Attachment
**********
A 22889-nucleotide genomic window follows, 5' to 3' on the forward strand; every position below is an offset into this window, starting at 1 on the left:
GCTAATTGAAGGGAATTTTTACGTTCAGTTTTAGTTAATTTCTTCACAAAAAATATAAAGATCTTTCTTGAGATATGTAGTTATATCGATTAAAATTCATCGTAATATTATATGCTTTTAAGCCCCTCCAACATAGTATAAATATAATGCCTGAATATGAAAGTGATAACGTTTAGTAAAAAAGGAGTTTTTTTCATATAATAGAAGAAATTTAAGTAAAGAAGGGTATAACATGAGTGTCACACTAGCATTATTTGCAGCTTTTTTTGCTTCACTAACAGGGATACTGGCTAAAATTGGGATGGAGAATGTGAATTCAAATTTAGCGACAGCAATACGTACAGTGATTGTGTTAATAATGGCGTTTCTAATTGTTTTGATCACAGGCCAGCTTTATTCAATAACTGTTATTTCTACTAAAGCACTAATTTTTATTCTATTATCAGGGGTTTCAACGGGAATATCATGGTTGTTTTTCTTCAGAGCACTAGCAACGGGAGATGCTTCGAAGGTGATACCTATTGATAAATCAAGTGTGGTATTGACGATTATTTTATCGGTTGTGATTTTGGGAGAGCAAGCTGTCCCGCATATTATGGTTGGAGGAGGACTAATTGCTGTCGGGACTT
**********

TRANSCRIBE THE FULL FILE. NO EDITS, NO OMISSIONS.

A 22889-nucleotide genomic window follows, 5' to 3' on the forward strand; every position below is an offset into this window, starting at 1 on the left:
GCTAATTGAAGGGAATTTTTACGTTCAGTTTTAGTTAATTTCTTCACAAAAAATATAAAGATCTTTCTTGAGATATGTAGTTATATCGATTAAAATTCATCGTAATATTATATGCTTTTAAGCCCCTCCAACATAGTATAAATATAATGCCTGAATATGAAAGTGATAACGTTTAGTAAAAAAGGAGTTTTTTTCATATAATAGAAGAAATTTAAGTAAAGAAGGGTATAACATGAGTGTCACACTAGCATTATTTGCAGCTTTTTTTGCTTCACTAACAGGGATACTGGCTAAAATTGGGATGGAGAATGTGAATTCAAATTTAGCGACAGCAATACGTACAGTGATTGTGTTAATAATGGCGTTTCTAATTGTTTTGATCACAGGCCAGCTTTATTCAATAACTGTTATTTCTACTAAAGCACTAATTTTTATTCTATTATCAGGGGTTTCAACGGGAATATCATGGTTGTTTTTCTTCAGAGCACTAGCAACGGGAGATGCTTCGAAGGTGATACCTATTGATAAATCAAGTGTGGTATTGACGATTATTTTATCGGTTGTGATTTTGGGAGAGCAAGCTGTCCCGCATATTATGGTTGGAGGAGGACTAATTGCTGTCGGGACTT